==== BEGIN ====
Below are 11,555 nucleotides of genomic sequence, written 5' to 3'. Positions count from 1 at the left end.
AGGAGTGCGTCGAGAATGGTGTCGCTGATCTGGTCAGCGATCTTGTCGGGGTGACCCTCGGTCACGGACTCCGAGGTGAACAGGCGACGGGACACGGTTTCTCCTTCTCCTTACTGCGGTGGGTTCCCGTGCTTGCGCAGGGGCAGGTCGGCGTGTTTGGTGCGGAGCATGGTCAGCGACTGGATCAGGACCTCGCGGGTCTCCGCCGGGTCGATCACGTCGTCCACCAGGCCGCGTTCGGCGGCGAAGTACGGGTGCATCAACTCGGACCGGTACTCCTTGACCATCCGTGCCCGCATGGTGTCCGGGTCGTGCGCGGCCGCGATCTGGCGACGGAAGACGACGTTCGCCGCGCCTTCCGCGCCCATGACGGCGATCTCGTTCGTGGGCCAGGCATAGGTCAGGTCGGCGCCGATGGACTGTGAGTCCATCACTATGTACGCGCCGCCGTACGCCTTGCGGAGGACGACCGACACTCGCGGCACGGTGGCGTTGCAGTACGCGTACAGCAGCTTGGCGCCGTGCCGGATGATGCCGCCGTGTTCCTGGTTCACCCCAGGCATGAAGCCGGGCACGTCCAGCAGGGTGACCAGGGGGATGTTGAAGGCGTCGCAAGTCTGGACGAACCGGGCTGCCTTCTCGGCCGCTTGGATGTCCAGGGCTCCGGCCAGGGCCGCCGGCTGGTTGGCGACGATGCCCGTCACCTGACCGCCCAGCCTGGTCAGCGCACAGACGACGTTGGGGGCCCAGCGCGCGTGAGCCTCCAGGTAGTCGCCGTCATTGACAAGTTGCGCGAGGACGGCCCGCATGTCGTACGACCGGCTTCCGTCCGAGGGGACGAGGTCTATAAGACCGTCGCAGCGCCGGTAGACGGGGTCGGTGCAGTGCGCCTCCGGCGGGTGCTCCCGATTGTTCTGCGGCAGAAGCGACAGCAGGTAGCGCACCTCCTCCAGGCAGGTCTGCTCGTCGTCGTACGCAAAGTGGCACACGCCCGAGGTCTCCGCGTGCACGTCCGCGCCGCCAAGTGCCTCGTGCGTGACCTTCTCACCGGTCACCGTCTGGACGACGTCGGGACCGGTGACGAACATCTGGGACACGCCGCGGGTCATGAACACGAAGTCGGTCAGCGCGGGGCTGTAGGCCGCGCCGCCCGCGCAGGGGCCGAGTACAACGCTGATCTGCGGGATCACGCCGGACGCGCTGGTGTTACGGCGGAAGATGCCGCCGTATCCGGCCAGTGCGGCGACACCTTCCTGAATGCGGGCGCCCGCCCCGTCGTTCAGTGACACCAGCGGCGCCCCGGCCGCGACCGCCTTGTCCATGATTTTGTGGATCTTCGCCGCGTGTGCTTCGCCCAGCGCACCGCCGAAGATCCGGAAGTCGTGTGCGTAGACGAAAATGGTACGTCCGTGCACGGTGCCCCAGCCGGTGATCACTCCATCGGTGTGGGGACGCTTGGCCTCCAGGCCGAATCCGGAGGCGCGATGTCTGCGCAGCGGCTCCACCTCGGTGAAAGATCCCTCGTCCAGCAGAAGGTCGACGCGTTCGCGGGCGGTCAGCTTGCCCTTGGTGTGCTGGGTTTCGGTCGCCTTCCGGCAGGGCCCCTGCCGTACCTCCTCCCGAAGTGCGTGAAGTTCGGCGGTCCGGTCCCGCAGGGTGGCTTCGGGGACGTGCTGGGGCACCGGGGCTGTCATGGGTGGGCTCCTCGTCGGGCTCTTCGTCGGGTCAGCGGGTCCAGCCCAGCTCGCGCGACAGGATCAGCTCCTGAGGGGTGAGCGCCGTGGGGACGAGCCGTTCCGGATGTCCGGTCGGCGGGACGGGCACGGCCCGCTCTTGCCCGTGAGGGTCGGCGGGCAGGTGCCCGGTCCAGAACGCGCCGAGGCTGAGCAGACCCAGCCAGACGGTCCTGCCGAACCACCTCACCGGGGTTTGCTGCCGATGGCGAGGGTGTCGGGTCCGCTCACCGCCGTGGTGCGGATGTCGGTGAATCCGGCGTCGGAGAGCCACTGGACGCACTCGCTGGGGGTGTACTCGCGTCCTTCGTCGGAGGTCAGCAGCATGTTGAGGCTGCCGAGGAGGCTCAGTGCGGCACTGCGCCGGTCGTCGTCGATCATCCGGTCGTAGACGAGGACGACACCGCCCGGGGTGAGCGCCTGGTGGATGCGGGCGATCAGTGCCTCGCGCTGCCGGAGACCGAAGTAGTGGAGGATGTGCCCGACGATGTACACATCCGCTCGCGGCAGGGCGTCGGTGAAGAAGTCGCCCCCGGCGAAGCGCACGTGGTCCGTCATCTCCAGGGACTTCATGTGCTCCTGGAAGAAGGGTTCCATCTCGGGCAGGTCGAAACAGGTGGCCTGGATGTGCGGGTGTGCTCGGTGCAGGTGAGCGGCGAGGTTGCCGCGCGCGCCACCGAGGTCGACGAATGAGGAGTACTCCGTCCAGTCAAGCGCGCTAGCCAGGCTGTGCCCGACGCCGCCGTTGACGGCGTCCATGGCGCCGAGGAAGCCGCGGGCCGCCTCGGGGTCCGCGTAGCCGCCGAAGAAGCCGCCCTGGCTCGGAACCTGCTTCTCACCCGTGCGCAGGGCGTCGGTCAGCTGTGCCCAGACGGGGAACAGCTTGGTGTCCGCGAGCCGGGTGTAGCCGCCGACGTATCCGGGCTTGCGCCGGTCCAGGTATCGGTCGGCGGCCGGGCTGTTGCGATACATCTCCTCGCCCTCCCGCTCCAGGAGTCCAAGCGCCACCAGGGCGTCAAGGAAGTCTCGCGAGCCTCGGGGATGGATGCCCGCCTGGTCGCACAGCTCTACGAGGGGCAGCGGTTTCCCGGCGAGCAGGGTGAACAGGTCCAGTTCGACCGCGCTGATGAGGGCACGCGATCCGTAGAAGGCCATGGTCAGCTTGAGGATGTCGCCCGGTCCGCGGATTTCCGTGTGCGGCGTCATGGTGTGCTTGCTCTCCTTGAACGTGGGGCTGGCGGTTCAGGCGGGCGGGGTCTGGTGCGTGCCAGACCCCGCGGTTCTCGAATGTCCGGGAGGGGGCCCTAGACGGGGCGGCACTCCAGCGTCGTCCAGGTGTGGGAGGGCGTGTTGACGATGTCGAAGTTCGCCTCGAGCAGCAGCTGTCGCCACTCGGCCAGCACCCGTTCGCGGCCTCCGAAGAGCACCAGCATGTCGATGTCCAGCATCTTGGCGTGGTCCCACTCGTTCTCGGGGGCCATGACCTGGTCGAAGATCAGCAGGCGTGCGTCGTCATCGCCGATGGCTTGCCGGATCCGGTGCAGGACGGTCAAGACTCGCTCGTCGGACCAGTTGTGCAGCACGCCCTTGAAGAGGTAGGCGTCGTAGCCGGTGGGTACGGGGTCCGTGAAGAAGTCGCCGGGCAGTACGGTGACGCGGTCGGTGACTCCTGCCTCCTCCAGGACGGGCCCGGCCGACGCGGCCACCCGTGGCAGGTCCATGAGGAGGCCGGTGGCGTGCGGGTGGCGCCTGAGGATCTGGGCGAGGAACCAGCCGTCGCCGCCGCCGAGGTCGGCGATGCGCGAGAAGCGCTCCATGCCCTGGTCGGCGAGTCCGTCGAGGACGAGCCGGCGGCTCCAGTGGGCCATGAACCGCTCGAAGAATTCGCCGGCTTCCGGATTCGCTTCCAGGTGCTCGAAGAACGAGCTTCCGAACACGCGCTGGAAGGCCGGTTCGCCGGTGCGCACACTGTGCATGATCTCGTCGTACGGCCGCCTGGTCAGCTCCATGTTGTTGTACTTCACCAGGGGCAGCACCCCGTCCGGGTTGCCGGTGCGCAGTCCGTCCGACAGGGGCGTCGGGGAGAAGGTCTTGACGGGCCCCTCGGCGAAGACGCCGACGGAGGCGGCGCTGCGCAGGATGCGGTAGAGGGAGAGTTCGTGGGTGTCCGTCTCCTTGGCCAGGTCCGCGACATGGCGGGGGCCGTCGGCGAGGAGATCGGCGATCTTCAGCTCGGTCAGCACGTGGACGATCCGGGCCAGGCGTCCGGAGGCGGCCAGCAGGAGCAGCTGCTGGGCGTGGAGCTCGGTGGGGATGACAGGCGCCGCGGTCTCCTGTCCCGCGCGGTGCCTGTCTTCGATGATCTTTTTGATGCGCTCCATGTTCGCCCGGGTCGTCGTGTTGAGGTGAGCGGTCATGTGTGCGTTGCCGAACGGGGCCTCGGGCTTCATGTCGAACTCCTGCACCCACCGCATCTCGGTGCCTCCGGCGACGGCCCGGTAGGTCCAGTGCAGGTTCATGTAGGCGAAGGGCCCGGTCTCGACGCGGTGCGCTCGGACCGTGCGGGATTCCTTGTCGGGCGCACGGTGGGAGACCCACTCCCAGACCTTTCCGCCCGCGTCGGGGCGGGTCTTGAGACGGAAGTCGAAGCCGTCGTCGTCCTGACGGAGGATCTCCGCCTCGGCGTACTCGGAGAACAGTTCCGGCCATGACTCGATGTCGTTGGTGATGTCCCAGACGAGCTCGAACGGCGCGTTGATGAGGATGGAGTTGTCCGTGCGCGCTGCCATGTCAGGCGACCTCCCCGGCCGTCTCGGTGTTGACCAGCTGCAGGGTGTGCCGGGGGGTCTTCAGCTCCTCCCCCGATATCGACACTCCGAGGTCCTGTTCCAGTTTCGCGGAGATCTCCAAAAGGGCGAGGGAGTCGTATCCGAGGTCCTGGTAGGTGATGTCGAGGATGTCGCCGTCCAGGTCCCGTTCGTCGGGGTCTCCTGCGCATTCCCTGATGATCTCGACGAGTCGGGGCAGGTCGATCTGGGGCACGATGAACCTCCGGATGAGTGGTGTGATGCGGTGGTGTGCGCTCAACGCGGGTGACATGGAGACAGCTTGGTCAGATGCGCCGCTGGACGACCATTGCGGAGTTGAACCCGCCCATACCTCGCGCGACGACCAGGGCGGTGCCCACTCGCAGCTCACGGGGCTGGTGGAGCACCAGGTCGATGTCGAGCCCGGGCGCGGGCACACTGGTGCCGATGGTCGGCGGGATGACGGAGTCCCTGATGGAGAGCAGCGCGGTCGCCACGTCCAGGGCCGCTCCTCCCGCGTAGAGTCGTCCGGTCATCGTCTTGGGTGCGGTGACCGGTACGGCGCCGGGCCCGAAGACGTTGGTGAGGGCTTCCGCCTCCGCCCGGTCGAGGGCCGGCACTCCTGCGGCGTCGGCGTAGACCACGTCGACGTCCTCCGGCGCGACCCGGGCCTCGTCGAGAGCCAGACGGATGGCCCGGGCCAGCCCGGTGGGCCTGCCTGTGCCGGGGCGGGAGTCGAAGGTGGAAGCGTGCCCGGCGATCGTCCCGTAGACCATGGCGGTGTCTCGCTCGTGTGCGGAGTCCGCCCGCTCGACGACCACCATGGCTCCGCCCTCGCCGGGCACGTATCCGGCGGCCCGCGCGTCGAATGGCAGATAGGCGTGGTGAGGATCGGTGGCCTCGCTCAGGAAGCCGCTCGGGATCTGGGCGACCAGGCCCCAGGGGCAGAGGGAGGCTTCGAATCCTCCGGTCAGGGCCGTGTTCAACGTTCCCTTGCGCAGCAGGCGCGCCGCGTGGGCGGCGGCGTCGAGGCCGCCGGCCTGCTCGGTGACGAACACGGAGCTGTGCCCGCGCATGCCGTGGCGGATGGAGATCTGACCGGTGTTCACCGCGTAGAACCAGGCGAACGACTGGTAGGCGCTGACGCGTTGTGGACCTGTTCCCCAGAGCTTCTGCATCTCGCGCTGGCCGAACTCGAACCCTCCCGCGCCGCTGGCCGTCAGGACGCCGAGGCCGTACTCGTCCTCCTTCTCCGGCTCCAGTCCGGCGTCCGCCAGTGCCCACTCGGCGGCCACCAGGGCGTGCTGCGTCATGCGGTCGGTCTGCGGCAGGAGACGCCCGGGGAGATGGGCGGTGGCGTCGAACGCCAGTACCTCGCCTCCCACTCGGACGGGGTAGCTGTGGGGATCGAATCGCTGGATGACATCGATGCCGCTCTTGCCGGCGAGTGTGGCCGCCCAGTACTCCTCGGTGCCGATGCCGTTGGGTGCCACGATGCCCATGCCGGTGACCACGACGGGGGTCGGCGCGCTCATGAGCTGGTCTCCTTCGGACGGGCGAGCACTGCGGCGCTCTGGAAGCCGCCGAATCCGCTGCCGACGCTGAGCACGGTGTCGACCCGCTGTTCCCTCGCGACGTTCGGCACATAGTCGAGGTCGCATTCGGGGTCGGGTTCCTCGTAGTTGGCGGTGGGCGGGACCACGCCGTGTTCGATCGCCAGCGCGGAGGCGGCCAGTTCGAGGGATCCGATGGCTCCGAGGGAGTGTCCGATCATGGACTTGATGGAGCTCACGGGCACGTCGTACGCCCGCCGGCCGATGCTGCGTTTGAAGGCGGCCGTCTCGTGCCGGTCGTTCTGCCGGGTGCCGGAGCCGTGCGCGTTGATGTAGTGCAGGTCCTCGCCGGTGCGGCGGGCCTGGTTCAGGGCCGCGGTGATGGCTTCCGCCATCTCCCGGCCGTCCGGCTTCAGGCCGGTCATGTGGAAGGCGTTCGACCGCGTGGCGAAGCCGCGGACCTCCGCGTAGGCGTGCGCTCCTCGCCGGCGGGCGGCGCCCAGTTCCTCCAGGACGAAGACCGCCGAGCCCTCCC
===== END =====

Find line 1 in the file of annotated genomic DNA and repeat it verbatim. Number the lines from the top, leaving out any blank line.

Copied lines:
Below are 11,555 nucleotides of genomic sequence, written 5' to 3'. Positions count from 1 at the left end.